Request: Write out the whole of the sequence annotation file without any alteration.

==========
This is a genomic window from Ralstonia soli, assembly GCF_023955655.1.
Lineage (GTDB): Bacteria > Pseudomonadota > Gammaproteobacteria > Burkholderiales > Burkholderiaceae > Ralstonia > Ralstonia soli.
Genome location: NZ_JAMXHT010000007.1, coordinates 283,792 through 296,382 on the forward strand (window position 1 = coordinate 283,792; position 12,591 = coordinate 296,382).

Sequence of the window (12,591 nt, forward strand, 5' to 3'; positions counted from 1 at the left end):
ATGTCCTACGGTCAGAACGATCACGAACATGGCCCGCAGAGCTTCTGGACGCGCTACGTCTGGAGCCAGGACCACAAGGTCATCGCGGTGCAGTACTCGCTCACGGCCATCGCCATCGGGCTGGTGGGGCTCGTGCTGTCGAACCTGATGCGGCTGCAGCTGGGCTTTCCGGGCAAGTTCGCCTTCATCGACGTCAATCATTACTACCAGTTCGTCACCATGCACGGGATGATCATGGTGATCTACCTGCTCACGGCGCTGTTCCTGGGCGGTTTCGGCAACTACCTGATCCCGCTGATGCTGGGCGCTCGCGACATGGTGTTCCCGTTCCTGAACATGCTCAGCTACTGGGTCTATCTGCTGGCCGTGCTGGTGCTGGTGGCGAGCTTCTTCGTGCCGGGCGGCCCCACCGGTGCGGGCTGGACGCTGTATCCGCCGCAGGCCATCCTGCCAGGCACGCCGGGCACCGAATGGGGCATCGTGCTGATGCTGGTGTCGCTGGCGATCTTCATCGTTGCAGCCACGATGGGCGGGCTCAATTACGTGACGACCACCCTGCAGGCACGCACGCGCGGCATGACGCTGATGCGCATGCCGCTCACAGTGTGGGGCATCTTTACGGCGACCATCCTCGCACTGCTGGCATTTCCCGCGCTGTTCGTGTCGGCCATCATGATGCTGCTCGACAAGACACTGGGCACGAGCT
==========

This is a genomic window from Ralstonia soli, assembly GCF_023955655.1.
Lineage (GTDB): Bacteria > Pseudomonadota > Gammaproteobacteria > Burkholderiales > Burkholderiaceae > Ralstonia > Ralstonia soli.
Genome location: NZ_JAMXHT010000007.1, coordinates 283,792 through 296,382 on the forward strand (window position 1 = coordinate 283,792; position 12,591 = coordinate 296,382).

Sequence of the window (12,591 nt, forward strand, 5' to 3'; positions counted from 1 at the left end):
ATGTCCTACGGTCAGAACGATCACGAACATGGCCCGCAGAGCTTCTGGACGCGCTACGTCTGGAGCCAGGACCACAAGGTCATCGCGGTGCAGTACTCGCTCACGGCCATCGCCATCGGGCTGGTGGGGCTCGTGCTGTCGAACCTGATGCGGCTGCAGCTGGGCTTTCCGGGCAAGTTCGCCTTCATCGACGTCAATCATTACTACCAGTTCGTCACCATGCACGGGATGATCATGGTGATCTACCTGCTCACGGCGCTGTTCCTGGGCGGTTTCGGCAACTACCTGATCCCGCTGATGCTGGGCGCTCGCGACATGGTGTTCCCGTTCCTGAACATGCTCAGCTACTGGGTCTATCTGCTGGCCGTGCTGGTGCTGGTGGCGAGCTTCTTCGTGCCGGGCGGCCCCACCGGTGCGGGCTGGACGCTGTATCCGCCGCAGGCCATCCTGCCAGGCACGCCGGGCACCGAATGGGGCATCGTGCTGATGCTGGTGTCGCTGGCGATCTTCATCGTTGCAGCCACGATGGGCGGGCTCAATTACGTGACGACCACCCTGCAGGCACGCACGCGCGGCATGACGCTGATGCGCATGCCGCTCACAGTGTGGGGCATCTTTACGGCGACCATCCTCGCACTGCTGGCATTTCCCGCGCTGTTCGTGTCGGCCATCATGATGCTGCTCGACAAGACACTGGGCACGAGCT